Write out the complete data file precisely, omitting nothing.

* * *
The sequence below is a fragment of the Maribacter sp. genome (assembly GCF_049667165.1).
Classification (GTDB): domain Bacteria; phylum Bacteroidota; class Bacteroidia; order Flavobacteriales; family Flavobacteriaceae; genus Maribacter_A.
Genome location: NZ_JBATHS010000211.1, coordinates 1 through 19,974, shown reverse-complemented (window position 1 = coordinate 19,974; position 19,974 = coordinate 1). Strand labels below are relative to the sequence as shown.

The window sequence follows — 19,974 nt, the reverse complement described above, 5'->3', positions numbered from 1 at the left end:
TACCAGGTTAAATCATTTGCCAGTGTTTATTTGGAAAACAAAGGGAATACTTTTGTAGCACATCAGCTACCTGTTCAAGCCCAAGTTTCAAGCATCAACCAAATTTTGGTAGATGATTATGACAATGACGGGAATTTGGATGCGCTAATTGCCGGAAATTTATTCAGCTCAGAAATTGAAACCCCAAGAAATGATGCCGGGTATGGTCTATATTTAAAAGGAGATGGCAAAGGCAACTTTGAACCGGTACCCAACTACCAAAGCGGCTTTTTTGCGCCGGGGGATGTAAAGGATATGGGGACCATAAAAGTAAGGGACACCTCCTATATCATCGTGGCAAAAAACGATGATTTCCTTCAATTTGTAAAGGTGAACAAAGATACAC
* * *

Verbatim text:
The sequence below is a fragment of the Maribacter sp. genome (assembly GCF_049667165.1).
Classification (GTDB): domain Bacteria; phylum Bacteroidota; class Bacteroidia; order Flavobacteriales; family Flavobacteriaceae; genus Maribacter_A.
Genome location: NZ_JBATHS010000211.1, coordinates 1 through 19,974, shown reverse-complemented (window position 1 = coordinate 19,974; position 19,974 = coordinate 1). Strand labels below are relative to the sequence as shown.

The window sequence follows — 19,974 nt, the reverse complement described above, 5'->3', positions numbered from 1 at the left end:
TACCAGGTTAAATCATTTGCCAGTGTTTATTTGGAAAACAAAGGGAATACTTTTGTAGCACATCAGCTACCTGTTCAAGCCCAAGTTTCAAGCATCAACCAAATTTTGGTAGATGATTATGACAATGACGGGAATTTGGATGCGCTAATTGCCGGAAATTTATTCAGCTCAGAAATTGAAACCCCAAGAAATGATGCCGGGTATGGTCTATATTTAAAAGGAGATGGCAAAGGCAACTTTGAACCGGTACCCAACTACCAAAGCGGCTTTTTTGCGCCGGGGGATGTAAAGGATATGGGGACCATAAAAGTAAGGGACACCTCCTATATCATCGTGGCAAAAAACGATGATTTCCTTCAATTTGTAAAGGTGAACAAAGATACAC